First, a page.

At the risk of becoming redundant, here are a few pictures of a GatesAir FAX-5 install recently completed in Westerly, RI. This was installed in a recently vacated Verizon cell site next to the old transmitter building. The old transmitter building and the equipment contained therein had seen better days, to be sure.
Overall, the transmitter sounds great. Much better than the old unit which had an AM noise problem.
If it wasn’t so far away, this would have been a pretty easy project. There were minor miscues along the way that added up. I will say that I learned a few good life lessons about the reliability and responsibility of people.
For all you southerners and west coast people, we have been having an average winter here in the Northeast. While many of our transmitter sites are drive ups, we have several located at ski area mountain peaks. Technically, those mountain top transmitter sites are a fantastic way to get the Height Above Average Terrain (HAAT) way up there. Logistically, they are much more difficult to deal with. Installing a new transmitter or even refueling a generator takes major effort. Working in the cold and wind is much more fatiguing and requires paying special attention protective clothing, hydration, exposure, etc.
Here are a few pictures from Killington and Pico mountain ski areas in Vermont
The snow grooming machine is the only way to bring anything up to the top of the mountain during the winter time. In this case, I needed to replace a BW Broadcast TX 1500 watt transmitter.
Even with the snow grooming machine, the last few hundred yards needs to be walked. Fortunately, the snow is packed and not too deep here.
Tower is encrusted with ice. I can tell the tower climber is having a great day:
Riding the chair lift back down the mountain gets plenty of strange looks from those skiers coming up:
Over on Killington Peak, conditions are actually worse.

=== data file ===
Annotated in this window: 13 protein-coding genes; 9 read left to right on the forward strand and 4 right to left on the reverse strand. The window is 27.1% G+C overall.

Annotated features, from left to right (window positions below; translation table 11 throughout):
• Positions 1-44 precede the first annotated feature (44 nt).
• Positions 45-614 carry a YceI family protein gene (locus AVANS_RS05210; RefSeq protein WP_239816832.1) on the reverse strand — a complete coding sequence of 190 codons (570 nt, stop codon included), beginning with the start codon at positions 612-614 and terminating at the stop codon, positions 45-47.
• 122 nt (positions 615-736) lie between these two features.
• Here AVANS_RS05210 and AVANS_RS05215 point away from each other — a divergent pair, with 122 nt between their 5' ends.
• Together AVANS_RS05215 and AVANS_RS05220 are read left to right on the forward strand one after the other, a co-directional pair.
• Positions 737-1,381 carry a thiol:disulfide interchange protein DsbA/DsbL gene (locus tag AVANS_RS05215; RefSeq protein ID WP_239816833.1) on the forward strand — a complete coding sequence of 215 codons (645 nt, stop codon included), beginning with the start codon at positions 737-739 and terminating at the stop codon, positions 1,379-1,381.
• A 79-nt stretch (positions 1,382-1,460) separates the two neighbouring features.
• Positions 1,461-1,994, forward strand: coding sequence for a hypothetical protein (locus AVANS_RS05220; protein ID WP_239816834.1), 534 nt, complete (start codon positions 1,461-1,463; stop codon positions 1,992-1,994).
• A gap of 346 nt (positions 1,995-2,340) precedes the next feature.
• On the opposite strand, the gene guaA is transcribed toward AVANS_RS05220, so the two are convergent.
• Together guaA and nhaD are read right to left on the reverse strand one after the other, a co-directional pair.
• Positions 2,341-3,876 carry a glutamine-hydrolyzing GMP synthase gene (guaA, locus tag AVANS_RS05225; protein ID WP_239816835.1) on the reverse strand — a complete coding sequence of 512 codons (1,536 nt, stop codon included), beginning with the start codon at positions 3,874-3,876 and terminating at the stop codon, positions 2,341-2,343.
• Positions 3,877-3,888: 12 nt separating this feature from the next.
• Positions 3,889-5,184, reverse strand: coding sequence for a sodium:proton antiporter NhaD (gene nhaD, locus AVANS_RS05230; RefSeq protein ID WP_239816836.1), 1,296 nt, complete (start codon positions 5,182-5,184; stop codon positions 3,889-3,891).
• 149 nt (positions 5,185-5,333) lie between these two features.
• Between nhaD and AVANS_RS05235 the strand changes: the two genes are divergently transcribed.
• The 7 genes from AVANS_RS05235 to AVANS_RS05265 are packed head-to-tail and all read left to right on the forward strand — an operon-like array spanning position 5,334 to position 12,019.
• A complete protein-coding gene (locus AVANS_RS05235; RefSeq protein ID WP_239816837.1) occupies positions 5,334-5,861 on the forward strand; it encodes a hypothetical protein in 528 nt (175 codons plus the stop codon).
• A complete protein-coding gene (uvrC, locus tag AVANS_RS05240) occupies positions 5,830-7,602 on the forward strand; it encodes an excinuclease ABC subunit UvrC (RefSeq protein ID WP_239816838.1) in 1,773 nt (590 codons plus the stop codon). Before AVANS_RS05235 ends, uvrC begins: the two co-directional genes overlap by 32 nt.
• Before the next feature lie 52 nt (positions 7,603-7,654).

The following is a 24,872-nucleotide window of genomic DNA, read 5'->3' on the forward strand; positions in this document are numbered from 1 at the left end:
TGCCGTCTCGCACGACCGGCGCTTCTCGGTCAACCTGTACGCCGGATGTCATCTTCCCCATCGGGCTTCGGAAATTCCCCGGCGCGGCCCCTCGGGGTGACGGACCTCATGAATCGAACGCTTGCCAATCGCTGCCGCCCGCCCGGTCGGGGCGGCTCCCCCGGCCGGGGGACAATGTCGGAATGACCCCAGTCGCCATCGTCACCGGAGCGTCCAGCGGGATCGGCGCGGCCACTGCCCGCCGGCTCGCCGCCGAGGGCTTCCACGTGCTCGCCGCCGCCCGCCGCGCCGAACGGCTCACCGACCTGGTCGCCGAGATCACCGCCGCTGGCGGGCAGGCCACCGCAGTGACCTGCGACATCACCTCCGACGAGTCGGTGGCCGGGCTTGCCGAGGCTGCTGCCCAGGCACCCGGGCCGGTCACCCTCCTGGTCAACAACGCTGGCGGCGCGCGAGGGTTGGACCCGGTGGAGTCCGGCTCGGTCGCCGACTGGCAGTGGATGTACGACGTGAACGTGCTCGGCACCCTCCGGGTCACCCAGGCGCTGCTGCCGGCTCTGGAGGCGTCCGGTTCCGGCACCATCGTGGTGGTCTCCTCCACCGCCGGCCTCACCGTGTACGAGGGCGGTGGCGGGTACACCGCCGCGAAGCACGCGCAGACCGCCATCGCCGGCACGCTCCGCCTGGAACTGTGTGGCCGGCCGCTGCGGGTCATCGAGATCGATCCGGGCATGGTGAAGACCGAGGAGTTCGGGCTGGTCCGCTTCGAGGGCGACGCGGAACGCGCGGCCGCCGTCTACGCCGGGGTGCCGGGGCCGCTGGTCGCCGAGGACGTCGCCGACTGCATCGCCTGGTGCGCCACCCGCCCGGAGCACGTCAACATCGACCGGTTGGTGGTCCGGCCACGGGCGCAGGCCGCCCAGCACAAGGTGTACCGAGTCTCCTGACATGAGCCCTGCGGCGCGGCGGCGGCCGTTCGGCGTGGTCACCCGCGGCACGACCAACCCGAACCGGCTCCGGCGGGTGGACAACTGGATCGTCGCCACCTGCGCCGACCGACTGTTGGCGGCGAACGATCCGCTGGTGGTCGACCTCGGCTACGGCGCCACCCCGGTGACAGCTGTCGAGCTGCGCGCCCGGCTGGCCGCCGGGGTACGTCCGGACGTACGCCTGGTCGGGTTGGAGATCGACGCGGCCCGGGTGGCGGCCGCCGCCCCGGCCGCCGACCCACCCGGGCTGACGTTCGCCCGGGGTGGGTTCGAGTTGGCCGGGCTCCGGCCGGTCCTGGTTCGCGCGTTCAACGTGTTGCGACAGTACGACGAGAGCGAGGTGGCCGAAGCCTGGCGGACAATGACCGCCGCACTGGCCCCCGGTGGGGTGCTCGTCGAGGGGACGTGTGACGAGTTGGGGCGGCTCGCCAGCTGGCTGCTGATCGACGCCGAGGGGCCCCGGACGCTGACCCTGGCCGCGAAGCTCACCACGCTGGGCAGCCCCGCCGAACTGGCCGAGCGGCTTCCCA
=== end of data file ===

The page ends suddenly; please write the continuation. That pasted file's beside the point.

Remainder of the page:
The ERI antenna heaters cannot keep up with the ice buildup.
The general manager insists that this winter is not too bad and everything should be working right. My statement to her: Based on my 27 years experience, your shit is fucked up. But if you know how to fix this, come on up and show me. She deferred.
I do not particularly like these. I know, they are relatively inexpensive, easy to come by, easy to install, etc. However, a shipping container was not designed to house a transmitter, they have certain drawbacks. These are, in no particular order:
Air conditioning. Using a traditional Bard type equipment shelter HVAC unit requires cutting through a lot of fairly heavy gauge steel. What’s more, the steel walls are uneven, requiring filler.
They are by necessity, fairly narrow. Arranging racks and transmitters along the length of the unit restricts access to either the front or the back of the equipment. Meeting NEC clearance requirements for electrical panels, transfer switches and disconnects can pose problems.
They are not very tall. Mounting overhead equipment can be problematic as one does not want to drill through the top of the container. Crosswise unistrut is one solution, but it lowers the overhead considerably.
Electrical work is slightly more dangerous. Doing any kind of electrical work, trouble shooting, repairs, etc is a little more nerve-racking when everywhere around you is a metal surface at ground potential.
They are difficult to insulate against cold and heat.
The door latching mechanisms bind, wear out or otherwise fail over time.
All of those things being said, I am now rebuilding a transmitter site in one of these shipping containers.
Fortunately, the original electrical work was not bad. The transmitter is a twenty year old BE FM10B, which will be retained as a backup. The new transmitter is a Gates Air FAX-10. We have installed several of these Gates Air transmitters in the last two years or so and they seem to be pretty solid units. This is the second 10KW unit I have installed.
We decided to install the FAX-10 in a Middle Atlantic rack, since we did not have a whole bunch of extra room for a separate transmitter rack. The 1 5/8 inch coax switch is installed in the top of the transmitter rack along with a Tunwall TRC-1 switch control unit. The other rack will have the STL and all other ancillary gear. My idea is to have nothing in between the door and the FM10B so it can be easily removed when that day comes. Something, something about planning ahead since it will be likely myself removing the FM10B.